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Studies reveal reasons for drop in Hispanic Catholic numbers in U.S.

      This past May two studies on Hispanics in the United States were released. The Pew Research Center has a department that worked on only Hispanic population studies, and Boston College conducted its study from its School of Theology and Ministry.

      The Pew study claims that the Latino Catholic population has dropped by 12 percentage points in the last four years. We still see that half of the U.S. 19.6 million Hispanics identify themselves as Hispanics Catholics.

      Some of the reasons for this drop:

        • 55 percent "drifted away."

        • 52 percent stopped believing in the teachings of their childhood religion.

        • 31 percent found a different congregation that helped them more than their childhood faith.

        • 23 percent said that religious change was rooted in a "deep personal crisis."

        • 19 percent moved to a new community.

        • 9 percent married someone from a different religion.

      In this study 20 percent of Hispanics who say they really have no particular affiliation still believe that religion is "very important," and 29 percent of those still pray on a daily basis.

      According to Father Allan Figueroa Deck of Loyola Marymount University in Los Angeles, we as Church need to put forth a greater effort to establish a "missionary model" to help Hispanics remain in our Catholic parishes. The challenge is having a more ministerial model and less of a clerical church.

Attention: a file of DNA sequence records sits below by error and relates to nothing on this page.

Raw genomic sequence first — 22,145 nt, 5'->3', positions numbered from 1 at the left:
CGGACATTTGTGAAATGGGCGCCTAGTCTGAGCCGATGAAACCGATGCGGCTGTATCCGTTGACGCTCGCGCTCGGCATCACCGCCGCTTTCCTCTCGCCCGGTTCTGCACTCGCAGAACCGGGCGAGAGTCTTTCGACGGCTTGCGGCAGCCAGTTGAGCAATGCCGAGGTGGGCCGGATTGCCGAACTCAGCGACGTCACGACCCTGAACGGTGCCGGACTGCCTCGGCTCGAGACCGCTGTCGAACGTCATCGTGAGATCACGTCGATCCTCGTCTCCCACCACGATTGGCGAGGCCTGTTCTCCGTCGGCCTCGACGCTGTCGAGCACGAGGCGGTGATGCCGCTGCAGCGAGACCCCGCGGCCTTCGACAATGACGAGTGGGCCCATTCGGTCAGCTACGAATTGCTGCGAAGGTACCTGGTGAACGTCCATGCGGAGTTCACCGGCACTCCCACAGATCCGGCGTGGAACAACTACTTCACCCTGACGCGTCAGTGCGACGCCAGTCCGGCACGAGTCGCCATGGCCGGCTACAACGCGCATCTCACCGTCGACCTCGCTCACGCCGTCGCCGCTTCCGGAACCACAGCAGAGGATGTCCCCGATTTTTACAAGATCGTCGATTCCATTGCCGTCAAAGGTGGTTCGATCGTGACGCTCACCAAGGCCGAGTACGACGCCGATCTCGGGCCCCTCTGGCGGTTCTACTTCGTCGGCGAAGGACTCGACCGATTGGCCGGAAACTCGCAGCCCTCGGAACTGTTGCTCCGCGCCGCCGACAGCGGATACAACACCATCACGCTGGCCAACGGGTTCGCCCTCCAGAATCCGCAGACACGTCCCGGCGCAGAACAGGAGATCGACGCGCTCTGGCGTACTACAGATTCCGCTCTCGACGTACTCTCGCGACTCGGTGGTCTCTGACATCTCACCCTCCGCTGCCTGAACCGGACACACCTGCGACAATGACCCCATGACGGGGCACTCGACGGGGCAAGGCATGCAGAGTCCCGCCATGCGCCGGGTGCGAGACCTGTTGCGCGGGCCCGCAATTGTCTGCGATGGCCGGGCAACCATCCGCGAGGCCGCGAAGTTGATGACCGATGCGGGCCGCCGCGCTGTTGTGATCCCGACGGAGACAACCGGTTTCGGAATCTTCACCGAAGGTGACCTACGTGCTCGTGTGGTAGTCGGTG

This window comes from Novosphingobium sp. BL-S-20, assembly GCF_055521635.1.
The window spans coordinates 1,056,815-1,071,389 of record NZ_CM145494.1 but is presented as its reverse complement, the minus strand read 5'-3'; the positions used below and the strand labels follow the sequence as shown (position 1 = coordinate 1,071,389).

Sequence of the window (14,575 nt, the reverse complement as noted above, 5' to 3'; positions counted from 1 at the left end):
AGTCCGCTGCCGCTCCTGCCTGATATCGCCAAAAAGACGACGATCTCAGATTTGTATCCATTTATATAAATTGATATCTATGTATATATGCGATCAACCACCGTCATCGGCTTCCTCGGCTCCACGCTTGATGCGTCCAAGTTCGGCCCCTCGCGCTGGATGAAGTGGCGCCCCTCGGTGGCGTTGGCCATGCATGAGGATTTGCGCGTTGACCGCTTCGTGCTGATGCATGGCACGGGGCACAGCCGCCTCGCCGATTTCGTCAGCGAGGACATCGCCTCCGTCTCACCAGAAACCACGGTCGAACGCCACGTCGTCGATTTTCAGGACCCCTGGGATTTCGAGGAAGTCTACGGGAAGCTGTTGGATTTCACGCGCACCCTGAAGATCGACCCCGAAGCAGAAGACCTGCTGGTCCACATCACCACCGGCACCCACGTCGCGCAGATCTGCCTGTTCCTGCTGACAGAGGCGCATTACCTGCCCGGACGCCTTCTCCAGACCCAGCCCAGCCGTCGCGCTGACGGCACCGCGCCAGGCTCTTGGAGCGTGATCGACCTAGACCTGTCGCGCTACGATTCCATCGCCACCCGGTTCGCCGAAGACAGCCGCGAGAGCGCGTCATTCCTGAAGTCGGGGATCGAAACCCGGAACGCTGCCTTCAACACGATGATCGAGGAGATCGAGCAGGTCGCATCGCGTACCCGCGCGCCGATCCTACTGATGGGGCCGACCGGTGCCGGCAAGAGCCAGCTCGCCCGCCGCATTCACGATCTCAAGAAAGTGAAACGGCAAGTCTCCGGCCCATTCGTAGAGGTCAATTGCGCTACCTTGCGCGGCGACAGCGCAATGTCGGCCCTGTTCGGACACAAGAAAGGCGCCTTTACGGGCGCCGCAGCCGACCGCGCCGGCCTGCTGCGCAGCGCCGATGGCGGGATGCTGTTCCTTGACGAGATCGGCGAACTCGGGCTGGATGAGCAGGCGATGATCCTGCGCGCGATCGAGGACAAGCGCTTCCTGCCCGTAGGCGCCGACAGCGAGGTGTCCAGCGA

The Boston College study found that of the 4,358 Catholic parishes nationwide, almost one-fourth had an outreach or some kind of organized ministry for Hispanics. Some parishes had Spanish masses; others may not have had mass but other forms of outreach or educational Hispanic ministry programs.

      The study found that parishes with Hispanic ministries had an average weekend Mass attendance 22 percent higher than all parishes nationally. The study also found some areas that need further attention: disproportionately limited finances and human resources and a substantially lower enrollment in Catholic schools.

      There will be more studies in future years as the Hispanic population continues to grow in this country. Both Hispanic and non-Hispanic Catholics, and even those who have left the Church, are looking for a place to belong – welcoming communities with more lively liturgies.


     Adeline Torres is director of the Office of Hispanic Ministry for the Diocese of Gary. This column appeared in Spanish in the Northwest Indiana Catholic edition dated July 20, 2014.

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